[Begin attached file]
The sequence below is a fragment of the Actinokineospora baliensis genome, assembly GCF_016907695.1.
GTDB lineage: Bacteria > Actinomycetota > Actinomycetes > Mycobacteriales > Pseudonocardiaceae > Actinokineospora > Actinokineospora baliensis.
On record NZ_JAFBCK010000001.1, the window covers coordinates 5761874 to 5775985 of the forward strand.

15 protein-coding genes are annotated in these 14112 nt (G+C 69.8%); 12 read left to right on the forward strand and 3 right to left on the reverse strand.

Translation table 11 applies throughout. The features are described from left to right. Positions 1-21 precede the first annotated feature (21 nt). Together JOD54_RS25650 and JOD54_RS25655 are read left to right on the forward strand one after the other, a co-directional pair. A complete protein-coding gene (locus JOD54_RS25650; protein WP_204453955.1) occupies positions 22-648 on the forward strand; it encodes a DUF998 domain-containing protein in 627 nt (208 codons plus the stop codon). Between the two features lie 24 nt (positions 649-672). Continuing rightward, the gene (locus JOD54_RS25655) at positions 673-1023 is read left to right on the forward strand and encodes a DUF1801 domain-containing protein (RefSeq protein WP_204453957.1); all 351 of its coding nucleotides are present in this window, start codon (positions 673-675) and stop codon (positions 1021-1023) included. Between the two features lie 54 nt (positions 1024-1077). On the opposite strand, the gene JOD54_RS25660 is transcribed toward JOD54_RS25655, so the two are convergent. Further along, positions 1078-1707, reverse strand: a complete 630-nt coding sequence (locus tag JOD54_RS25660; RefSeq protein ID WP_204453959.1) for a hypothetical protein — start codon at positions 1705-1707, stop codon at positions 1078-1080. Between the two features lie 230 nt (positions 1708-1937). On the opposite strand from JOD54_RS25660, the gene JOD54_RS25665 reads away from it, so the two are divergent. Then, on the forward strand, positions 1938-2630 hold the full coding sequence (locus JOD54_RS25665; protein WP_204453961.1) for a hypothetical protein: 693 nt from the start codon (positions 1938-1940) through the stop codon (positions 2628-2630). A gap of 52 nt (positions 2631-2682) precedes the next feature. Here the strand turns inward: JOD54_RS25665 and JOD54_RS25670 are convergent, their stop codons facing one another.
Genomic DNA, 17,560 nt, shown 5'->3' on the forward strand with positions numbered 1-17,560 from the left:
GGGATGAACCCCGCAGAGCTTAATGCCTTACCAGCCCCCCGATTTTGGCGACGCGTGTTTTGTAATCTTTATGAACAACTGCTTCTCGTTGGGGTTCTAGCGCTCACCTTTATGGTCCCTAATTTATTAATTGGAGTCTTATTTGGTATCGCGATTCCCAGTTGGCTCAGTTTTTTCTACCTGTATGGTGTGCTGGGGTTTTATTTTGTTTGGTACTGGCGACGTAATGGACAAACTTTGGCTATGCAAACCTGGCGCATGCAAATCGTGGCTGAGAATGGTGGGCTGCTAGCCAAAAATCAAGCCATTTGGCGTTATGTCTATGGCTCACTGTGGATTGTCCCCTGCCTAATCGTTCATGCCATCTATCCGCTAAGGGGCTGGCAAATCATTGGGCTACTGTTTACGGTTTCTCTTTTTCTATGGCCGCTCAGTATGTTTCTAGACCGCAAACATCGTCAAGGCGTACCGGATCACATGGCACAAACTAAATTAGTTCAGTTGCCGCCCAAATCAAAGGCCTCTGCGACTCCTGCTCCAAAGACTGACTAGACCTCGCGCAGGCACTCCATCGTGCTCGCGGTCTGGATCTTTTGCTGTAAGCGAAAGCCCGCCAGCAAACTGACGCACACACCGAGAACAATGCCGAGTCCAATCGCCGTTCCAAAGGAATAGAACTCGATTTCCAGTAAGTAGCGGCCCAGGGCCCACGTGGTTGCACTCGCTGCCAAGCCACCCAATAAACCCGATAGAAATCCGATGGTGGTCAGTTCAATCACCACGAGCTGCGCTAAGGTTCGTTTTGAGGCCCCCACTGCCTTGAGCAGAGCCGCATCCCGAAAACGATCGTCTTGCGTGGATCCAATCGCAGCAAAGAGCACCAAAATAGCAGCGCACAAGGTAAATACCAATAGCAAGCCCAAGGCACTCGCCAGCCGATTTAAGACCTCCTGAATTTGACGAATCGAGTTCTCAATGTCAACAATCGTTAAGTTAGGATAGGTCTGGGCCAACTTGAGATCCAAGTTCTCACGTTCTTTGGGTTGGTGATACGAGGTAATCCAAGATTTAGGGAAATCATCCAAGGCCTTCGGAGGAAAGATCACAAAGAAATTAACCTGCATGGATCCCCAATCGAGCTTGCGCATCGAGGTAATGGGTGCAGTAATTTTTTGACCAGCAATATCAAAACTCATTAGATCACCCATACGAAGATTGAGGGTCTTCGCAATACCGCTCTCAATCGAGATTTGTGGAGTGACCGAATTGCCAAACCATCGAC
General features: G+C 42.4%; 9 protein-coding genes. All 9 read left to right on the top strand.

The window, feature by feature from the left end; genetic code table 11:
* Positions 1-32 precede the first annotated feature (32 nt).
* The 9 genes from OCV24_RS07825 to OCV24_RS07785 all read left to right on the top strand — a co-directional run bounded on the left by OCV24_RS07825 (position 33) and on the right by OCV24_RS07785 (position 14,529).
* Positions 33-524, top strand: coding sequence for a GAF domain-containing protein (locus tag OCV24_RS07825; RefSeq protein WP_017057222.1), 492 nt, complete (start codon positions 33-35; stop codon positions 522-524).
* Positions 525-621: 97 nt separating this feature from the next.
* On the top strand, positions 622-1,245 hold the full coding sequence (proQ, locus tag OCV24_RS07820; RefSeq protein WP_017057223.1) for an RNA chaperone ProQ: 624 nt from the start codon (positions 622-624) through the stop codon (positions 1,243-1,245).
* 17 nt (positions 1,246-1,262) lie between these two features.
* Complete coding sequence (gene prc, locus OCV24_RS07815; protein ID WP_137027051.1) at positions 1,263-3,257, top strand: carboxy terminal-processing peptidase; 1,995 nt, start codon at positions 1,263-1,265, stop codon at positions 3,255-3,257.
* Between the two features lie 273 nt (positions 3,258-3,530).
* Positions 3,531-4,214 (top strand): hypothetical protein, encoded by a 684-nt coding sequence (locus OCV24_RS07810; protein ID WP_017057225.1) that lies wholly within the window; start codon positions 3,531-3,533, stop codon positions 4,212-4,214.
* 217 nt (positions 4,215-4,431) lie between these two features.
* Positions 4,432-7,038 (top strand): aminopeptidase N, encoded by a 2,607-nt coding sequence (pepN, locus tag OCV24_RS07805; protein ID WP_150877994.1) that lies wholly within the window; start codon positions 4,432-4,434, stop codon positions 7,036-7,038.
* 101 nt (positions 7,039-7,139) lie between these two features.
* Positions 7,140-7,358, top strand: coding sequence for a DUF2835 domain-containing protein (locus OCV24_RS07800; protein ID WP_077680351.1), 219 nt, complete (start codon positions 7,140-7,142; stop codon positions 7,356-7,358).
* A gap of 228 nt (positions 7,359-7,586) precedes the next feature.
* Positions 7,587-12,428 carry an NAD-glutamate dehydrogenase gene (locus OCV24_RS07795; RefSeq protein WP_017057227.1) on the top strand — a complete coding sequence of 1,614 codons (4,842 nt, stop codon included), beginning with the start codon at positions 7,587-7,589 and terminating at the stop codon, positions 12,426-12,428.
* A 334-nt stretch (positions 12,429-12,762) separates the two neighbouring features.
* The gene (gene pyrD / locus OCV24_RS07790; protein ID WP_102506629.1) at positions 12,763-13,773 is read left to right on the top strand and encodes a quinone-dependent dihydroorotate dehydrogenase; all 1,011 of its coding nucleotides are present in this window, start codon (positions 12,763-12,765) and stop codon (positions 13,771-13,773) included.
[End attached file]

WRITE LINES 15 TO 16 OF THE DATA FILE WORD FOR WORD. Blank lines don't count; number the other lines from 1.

* 17 nt (positions 1,246-1,262) lie between these two features.
* Complete coding sequence (gene prc, locus OCV24_RS07815; protein ID WP_137027051.1) at positions 1,263-3,257, top strand: carboxy terminal-processing peptidase; 1,995 nt, start codon at positions 1,263-1,265, stop codon at positions 3,255-3,257.